“The Klondike was a case study in extremes,” Gates writes, as he begins to dispel some of the mythology that has long colored popular conceptions of those early days. “Dawson City was nestled in the wilderness thousands of miles from civilization, yet it quickly became the most modern and cosmopolitan of cities.” He adds a page later that “the Mounted Police injected the stability that made Dawson City and the Klondike one of the most orderly gold rushes in history.”


It’s not that the town wasn’t lacking for alcohol, gambling, and prostitutes; it’s just that it wasn’t particularly unruly or violent. As winter closed in that fall of 1898, prospectors, trapped until breakup, crowded into saloons and halls where makeshift stages hosted dancing girls, plays, musical performances, burlesque, and more. With temperatures plunging sometimes 50 or more degrees below zero, the hot crowded bars providing liquor, food, and a show were a welcome relief for single men otherwise stuck in tiny cabins.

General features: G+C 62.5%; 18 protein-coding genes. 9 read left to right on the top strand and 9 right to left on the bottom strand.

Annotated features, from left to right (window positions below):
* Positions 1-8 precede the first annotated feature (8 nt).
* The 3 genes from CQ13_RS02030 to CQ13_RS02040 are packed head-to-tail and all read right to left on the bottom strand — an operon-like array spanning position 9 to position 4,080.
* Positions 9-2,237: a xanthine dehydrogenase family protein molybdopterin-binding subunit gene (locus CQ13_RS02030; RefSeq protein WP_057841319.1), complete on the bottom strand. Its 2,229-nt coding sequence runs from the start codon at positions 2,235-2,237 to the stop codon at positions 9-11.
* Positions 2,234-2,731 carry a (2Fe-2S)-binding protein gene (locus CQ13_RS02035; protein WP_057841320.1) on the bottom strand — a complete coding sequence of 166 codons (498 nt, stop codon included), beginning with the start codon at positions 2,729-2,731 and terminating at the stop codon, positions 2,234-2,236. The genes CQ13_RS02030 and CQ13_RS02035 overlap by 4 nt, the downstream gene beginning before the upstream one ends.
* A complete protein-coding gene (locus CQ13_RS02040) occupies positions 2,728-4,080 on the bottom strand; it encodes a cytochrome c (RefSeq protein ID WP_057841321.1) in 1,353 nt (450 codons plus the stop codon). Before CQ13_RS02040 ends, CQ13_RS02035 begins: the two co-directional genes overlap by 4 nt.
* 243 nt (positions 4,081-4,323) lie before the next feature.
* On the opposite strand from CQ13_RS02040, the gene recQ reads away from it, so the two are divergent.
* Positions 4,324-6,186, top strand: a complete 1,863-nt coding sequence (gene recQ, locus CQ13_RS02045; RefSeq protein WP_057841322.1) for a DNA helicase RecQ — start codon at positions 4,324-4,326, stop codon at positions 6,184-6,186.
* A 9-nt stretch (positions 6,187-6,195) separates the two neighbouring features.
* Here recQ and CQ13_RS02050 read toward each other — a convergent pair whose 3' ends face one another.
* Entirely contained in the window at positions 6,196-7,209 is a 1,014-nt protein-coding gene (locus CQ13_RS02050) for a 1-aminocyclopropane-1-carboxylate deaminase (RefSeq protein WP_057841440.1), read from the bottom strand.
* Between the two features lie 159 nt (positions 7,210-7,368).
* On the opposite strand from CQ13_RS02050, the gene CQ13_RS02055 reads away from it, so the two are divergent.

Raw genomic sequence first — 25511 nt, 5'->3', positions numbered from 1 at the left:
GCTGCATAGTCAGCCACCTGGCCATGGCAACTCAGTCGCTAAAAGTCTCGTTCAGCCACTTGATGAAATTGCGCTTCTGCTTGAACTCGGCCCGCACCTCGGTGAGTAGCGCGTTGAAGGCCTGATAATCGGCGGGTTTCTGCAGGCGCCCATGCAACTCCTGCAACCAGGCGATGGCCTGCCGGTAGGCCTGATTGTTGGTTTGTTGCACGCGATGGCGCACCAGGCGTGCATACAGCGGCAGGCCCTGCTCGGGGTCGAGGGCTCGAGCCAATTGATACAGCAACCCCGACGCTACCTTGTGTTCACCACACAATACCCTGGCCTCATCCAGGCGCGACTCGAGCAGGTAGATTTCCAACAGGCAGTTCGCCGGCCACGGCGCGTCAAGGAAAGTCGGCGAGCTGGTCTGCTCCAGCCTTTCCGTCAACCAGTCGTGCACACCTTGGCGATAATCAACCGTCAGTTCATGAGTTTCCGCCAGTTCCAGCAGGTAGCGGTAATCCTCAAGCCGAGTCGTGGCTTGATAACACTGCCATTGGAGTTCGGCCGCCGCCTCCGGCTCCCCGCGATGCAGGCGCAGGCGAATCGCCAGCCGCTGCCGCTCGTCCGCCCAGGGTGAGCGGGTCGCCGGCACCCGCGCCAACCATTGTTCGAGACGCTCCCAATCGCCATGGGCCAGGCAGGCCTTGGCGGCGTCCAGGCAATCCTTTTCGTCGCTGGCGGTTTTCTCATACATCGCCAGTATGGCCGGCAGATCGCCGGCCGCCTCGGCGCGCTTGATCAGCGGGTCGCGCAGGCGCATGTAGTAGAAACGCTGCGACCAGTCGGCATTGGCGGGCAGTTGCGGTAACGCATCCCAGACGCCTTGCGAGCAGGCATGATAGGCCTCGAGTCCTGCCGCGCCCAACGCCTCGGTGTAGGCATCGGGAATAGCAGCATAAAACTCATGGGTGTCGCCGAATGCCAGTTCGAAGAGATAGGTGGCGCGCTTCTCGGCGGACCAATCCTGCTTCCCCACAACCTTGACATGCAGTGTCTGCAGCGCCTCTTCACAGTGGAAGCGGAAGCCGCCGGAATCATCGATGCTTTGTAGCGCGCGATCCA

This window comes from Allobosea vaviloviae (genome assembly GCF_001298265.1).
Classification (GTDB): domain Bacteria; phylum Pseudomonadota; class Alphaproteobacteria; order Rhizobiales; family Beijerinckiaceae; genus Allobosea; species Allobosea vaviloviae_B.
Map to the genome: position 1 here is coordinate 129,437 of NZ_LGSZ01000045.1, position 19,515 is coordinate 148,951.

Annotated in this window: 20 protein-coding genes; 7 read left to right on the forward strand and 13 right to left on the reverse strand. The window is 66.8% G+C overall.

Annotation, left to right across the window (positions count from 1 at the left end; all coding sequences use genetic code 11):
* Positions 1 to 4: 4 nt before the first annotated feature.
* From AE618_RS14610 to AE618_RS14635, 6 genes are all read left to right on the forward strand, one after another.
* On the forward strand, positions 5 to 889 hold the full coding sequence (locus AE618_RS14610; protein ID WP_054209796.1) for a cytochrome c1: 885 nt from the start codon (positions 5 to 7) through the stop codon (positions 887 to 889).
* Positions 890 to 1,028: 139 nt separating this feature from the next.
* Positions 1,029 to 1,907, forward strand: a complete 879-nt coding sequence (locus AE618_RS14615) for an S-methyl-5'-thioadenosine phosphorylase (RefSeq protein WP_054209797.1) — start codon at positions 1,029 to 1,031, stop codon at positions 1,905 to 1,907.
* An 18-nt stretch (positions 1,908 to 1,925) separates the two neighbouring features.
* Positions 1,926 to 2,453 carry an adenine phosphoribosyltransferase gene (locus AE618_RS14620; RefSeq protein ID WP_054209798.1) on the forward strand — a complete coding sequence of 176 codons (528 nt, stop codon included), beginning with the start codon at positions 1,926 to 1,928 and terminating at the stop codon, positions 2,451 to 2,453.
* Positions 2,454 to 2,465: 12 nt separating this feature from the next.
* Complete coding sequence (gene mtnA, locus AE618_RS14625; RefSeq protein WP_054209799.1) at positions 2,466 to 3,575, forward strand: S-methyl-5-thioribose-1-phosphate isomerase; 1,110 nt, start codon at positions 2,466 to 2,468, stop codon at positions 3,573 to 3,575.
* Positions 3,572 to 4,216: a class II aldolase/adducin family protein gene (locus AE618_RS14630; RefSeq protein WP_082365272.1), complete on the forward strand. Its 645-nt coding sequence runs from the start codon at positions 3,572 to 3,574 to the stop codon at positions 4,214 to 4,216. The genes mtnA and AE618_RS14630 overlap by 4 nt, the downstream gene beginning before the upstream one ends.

Drawing from newspaper reports and other historical records, Gates takes readers on a tour through the varied establishments that sprung up along Dawson’s Front Street, looking out over the Yukon River. In the chaotic boomtown atmosphere, these halls and theaters frequently changed names and ownerships, but there were some constants to the entertainment to be had. Onstage productions might be classic plays, popular musicals, professional shows, or local productions capturing and sometimes satirizing conditions in the faraway burg. Theater names, such as Dawson’s Broadway and the Monte Carlo, often demonstrated the aspirations of the frozen town, but others, like the Pioneer Hall and the Horseshoe, reflected the reality.

Gates also introduces us to many of the performers who graced those stages during the town’s earliest years. The Newman Children, already veterans of Skagway theater, were brought there by their parents in the summer of 1898, quickly becoming a popular act. Ten-year-old Margie danced, sang, and acted while patrons showered her with coins and gold nuggets (she tragically died six years later). Versatile performer Cad Wilson wooed men from the stage with her singing, acting, wardrobe, and suggestive routines.